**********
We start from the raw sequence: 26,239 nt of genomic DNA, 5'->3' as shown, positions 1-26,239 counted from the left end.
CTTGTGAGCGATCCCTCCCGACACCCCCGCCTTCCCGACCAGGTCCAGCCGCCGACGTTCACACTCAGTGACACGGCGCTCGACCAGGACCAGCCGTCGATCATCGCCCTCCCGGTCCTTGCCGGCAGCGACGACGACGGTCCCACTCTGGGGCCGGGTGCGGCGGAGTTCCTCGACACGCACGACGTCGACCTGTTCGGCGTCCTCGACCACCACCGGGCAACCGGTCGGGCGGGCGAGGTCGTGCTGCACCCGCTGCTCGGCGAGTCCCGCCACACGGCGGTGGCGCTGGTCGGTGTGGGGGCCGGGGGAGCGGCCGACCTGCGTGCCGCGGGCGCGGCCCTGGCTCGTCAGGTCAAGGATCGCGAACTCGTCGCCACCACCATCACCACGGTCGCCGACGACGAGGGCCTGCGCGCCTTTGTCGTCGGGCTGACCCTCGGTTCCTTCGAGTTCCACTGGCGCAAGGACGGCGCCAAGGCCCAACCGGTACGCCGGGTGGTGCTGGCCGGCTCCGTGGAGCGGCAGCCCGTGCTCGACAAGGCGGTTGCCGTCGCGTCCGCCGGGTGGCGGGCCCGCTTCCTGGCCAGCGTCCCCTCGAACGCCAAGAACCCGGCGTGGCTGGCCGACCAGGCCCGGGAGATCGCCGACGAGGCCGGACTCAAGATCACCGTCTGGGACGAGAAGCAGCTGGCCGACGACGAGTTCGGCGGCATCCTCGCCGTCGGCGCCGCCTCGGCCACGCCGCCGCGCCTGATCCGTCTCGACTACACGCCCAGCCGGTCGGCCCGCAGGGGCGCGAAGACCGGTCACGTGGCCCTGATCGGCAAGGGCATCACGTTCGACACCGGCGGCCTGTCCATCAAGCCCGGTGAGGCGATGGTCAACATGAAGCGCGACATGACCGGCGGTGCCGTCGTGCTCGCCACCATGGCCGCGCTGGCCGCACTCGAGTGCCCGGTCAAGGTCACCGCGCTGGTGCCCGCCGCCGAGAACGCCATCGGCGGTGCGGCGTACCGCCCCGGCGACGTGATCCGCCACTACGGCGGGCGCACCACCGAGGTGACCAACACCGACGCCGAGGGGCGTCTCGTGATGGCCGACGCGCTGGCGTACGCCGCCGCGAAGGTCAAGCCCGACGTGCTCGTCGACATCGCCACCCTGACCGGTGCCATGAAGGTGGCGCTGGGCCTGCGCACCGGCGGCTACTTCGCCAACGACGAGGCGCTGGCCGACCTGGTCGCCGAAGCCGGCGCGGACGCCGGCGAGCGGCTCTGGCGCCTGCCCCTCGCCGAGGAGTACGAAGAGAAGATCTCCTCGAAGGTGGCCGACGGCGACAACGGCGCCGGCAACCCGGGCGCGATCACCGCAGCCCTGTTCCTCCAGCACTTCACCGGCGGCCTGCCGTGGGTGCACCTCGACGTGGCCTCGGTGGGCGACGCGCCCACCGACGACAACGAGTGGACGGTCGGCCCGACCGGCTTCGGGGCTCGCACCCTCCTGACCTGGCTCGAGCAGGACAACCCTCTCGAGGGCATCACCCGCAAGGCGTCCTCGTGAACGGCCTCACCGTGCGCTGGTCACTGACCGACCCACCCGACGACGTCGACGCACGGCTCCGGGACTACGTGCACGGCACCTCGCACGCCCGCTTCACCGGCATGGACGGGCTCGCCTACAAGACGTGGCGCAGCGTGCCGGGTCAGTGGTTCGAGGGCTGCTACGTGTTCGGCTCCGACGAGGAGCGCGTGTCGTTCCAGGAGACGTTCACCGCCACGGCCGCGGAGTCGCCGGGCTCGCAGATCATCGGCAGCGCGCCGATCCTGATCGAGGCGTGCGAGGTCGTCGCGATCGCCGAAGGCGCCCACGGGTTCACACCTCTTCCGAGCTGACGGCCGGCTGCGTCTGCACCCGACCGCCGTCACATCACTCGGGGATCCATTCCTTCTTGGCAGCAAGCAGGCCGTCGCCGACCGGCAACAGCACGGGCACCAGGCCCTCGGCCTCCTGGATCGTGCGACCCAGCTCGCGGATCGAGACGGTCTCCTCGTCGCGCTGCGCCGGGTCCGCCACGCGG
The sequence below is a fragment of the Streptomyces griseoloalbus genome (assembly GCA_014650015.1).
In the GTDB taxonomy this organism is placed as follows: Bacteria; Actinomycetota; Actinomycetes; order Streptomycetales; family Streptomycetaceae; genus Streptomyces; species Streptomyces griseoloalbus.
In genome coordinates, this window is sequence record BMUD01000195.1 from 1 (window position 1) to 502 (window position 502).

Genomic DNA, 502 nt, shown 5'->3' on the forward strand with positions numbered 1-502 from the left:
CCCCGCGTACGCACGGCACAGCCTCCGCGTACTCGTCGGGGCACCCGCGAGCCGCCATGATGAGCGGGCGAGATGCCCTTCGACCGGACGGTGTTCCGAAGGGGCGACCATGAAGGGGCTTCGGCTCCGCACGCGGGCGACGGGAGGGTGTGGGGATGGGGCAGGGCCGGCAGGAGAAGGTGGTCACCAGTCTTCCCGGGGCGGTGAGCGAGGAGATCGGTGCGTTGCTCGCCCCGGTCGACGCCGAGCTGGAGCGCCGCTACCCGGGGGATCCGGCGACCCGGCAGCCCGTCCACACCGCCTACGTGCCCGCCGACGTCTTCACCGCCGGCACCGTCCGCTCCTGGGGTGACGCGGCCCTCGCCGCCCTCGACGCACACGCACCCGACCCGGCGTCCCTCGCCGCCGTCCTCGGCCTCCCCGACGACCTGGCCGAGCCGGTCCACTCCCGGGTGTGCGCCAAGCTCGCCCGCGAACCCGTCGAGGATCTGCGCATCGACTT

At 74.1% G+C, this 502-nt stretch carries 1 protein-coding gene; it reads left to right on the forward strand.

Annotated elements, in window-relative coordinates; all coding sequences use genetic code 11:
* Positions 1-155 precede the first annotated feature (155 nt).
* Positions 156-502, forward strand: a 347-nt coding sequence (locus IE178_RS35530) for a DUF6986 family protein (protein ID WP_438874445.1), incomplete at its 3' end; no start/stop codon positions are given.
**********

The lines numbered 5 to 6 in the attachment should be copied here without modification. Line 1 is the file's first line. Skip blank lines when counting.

In genome coordinates, this window is sequence record BMUD01000195.1 from 1 (window position 1) to 502 (window position 502).

Genomic DNA, 502 nt, shown 5'->3' on the forward strand with positions numbered 1-502 from the left: